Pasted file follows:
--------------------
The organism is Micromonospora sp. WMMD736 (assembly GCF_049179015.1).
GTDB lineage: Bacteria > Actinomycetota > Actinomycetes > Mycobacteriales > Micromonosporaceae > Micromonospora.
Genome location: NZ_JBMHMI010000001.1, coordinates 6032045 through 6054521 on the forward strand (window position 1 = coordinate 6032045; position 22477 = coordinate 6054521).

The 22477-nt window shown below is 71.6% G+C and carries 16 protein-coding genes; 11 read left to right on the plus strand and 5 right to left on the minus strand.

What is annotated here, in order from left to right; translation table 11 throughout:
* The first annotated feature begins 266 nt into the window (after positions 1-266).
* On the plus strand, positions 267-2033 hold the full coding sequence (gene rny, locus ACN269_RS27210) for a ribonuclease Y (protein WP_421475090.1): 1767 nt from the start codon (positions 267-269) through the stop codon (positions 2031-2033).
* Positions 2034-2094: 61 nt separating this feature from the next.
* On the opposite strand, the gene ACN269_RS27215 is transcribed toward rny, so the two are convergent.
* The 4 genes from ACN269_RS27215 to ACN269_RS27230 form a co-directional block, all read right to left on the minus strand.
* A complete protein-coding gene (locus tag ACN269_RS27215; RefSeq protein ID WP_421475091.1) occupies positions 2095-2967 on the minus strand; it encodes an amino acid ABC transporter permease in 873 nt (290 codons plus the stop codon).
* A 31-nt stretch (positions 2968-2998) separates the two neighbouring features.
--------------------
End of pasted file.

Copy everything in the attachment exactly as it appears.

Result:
The organism is Micromonospora sp. WMMD736 (assembly GCF_049179015.1).
GTDB lineage: Bacteria > Actinomycetota > Actinomycetes > Mycobacteriales > Micromonosporaceae > Micromonospora.
Genome location: NZ_JBMHMI010000001.1, coordinates 6032045 through 6054521 on the forward strand (window position 1 = coordinate 6032045; position 22477 = coordinate 6054521).

The 22477-nt window shown below is 71.6% G+C and carries 16 protein-coding genes; 11 read left to right on the plus strand and 5 right to left on the minus strand.

What is annotated here, in order from left to right; translation table 11 throughout:
* The first annotated feature begins 266 nt into the window (after positions 1-266).
* On the plus strand, positions 267-2033 hold the full coding sequence (gene rny, locus ACN269_RS27210) for a ribonuclease Y (protein WP_421475090.1): 1767 nt from the start codon (positions 267-269) through the stop codon (positions 2031-2033).
* Positions 2034-2094: 61 nt separating this feature from the next.
* On the opposite strand, the gene ACN269_RS27215 is transcribed toward rny, so the two are convergent.
* The 4 genes from ACN269_RS27215 to ACN269_RS27230 form a co-directional block, all read right to left on the minus strand.
* A complete protein-coding gene (locus tag ACN269_RS27215; RefSeq protein ID WP_421475091.1) occupies positions 2095-2967 on the minus strand; it encodes an amino acid ABC transporter permease in 873 nt (290 codons plus the stop codon).
* A 31-nt stretch (positions 2968-2998) separates the two neighbouring features.